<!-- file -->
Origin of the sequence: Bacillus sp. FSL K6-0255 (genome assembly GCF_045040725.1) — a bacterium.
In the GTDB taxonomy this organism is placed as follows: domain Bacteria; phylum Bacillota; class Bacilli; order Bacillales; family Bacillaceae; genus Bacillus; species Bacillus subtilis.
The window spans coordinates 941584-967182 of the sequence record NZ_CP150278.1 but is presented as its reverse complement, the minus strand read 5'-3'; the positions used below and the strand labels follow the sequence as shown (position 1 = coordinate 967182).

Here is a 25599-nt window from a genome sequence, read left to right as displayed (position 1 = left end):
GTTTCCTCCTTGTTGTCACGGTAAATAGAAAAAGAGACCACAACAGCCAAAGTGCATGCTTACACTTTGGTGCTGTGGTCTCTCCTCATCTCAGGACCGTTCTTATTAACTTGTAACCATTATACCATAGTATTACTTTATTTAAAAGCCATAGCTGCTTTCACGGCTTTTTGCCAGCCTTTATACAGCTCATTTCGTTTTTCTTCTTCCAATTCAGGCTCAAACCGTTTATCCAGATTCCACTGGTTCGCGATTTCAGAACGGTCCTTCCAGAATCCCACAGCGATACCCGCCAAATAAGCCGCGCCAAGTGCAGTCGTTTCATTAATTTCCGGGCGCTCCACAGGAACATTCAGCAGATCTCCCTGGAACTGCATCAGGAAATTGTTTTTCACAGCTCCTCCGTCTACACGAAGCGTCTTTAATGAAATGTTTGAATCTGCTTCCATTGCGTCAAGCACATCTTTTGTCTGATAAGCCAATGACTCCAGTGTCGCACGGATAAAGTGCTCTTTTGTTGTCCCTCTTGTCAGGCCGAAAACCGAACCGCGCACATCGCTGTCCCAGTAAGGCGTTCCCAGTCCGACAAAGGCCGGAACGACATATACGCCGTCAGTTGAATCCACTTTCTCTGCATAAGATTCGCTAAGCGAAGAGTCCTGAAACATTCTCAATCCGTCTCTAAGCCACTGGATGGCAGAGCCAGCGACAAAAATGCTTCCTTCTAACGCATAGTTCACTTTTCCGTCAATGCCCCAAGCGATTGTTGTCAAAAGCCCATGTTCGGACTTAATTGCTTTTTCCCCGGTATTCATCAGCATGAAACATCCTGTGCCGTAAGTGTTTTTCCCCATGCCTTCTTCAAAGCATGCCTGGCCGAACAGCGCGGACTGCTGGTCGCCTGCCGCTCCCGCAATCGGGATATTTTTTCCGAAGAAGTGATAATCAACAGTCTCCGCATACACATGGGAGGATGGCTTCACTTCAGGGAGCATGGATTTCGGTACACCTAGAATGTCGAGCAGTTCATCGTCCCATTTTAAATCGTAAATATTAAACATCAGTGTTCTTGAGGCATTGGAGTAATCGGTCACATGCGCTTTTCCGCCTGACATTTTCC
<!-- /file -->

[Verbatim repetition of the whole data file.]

Origin of the sequence: Bacillus sp. FSL K6-0255 (genome assembly GCF_045040725.1) — a bacterium.
In the GTDB taxonomy this organism is placed as follows: domain Bacteria; phylum Bacillota; class Bacilli; order Bacillales; family Bacillaceae; genus Bacillus; species Bacillus subtilis.
The window spans coordinates 941584-967182 of the sequence record NZ_CP150278.1 but is presented as its reverse complement, the minus strand read 5'-3'; the positions used below and the strand labels follow the sequence as shown (position 1 = coordinate 967182).

Here is a 25599-nt window from a genome sequence, read left to right as displayed (position 1 = left end):
GTTTCCTCCTTGTTGTCACGGTAAATAGAAAAAGAGACCACAACAGCCAAAGTGCATGCTTACACTTTGGTGCTGTGGTCTCTCCTCATCTCAGGACCGTTCTTATTAACTTGTAACCATTATACCATAGTATTACTTTATTTAAAAGCCATAGCTGCTTTCACGGCTTTTTGCCAGCCTTTATACAGCTCATTTCGTTTTTCTTCTTCCAATTCAGGCTCAAACCGTTTATCCAGATTCCACTGGTTCGCGATTTCAGAACGGTCCTTCCAGAATCCCACAGCGATACCCGCCAAATAAGCCGCGCCAAGTGCAGTCGTTTCATTAATTTCCGGGCGCTCCACAGGAACATTCAGCAGATCTCCCTGGAACTGCATCAGGAAATTGTTTTTCACAGCTCCTCCGTCTACACGAAGCGTCTTTAATGAAATGTTTGAATCTGCTTCCATTGCGTCAAGCACATCTTTTGTCTGATAAGCCAATGACTCCAGTGTCGCACGGATAAAGTGCTCTTTTGTTGTCCCTCTTGTCAGGCCGAAAACCGAACCGCGCACATCGCTGTCCCAGTAAGGCGTTCCCAGTCCGACAAAGGCCGGAACGACATATACGCCGTCAGTTGAATCCACTTTCTCTGCATAAGATTCGCTAAGCGAAGAGTCCTGAAACATTCTCAATCCGTCTCTAAGCCACTGGATGGCAGAGCCAGCGACAAAAATGCTTCCTTCTAACGCATAGTTCACTTTTCCGTCAATGCCCCAAGCGATTGTTGTCAAAAGCCCATGTTCGGACTTAATTGCTTTTTCCCCGGTATTCATCAGCATGAAACATCCTGTGCCGTAAGTGTTTTTCCCCATGCCTTCTTCAAAGCATGCCTGGCCGAACAGCGCGGACTGCTGGTCGCCTGCCGCTCCCGCAATCGGGATATTTTTTCCGAAGAAGTGATAATCAACAGTCTCCGCATACACATGGGAGGATGGCTTCACTTCAGGGAGCATGGATTTCGGTACACCTAGAATGTCGAGCAGTTCATCGTCCCATTTTAAATCGTAAATATTAAACATCAGTGTTCTTGAGGCATTGGAGTAATCGGTCACATGCGCTTTTCCGCCTGACATTTTCC